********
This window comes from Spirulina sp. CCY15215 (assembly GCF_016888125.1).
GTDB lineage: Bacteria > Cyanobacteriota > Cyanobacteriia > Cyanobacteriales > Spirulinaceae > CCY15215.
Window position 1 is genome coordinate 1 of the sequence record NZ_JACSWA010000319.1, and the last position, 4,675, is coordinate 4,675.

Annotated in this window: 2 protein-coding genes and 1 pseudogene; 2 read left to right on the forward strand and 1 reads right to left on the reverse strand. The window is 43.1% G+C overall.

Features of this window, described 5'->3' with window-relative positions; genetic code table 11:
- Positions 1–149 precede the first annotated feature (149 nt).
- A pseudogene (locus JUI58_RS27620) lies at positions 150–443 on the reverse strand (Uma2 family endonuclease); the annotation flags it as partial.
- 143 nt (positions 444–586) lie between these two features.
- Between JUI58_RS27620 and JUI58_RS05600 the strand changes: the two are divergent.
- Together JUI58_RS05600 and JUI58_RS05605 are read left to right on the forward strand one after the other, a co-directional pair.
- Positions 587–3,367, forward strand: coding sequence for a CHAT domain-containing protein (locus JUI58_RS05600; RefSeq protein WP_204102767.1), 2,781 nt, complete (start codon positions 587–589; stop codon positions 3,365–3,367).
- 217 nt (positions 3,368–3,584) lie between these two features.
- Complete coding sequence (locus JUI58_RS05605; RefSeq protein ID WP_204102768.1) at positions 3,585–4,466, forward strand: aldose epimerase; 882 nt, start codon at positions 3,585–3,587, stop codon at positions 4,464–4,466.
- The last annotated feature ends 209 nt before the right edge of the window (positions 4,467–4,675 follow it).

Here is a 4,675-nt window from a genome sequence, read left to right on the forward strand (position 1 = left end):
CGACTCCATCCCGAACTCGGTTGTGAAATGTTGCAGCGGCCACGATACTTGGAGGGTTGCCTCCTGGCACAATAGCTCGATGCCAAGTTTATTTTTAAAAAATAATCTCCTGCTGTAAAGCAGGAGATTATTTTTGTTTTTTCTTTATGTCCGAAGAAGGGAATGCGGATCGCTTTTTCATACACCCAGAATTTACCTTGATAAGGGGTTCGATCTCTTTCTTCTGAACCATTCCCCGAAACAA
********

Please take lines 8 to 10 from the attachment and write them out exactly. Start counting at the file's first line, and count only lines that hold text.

- 143 nt (positions 444–586) lie between these two features.
- Between JUI58_RS27620 and JUI58_RS05600 the strand changes: the two are divergent.
- Together JUI58_RS05600 and JUI58_RS05605 are read left to right on the forward strand one after the other, a co-directional pair.